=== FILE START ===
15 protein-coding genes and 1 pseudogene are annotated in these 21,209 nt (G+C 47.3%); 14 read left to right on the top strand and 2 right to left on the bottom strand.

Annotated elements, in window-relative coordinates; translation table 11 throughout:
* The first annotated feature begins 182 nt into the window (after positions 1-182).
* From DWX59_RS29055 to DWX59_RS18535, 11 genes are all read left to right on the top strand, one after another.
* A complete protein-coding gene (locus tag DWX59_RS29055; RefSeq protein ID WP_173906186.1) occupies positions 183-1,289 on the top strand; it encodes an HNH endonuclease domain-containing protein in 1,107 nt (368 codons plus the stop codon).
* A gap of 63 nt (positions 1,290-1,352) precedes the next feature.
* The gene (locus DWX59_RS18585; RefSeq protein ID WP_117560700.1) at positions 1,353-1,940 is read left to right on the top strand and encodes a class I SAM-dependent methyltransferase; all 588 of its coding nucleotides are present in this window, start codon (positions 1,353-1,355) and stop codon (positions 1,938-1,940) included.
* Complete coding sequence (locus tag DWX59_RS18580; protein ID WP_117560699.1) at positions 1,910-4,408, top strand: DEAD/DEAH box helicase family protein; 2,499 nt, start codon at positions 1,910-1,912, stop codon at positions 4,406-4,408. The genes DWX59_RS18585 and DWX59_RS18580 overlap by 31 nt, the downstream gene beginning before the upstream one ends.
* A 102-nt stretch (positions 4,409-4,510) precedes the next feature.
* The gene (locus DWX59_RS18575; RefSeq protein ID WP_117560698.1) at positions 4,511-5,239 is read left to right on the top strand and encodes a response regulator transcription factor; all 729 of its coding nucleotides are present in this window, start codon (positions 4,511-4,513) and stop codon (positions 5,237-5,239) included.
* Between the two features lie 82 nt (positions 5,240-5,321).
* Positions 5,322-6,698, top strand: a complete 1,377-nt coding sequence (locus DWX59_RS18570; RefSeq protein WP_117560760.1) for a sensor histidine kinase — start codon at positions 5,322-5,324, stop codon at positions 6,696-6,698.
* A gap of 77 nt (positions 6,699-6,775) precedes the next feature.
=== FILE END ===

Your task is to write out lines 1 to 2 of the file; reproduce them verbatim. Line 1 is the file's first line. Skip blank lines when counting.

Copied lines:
15 protein-coding genes and 1 pseudogene are annotated in these 21,209 nt (G+C 47.3%); 14 read left to right on the top strand and 2 right to left on the bottom strand.

Annotated elements, in window-relative coordinates; translation table 11 throughout: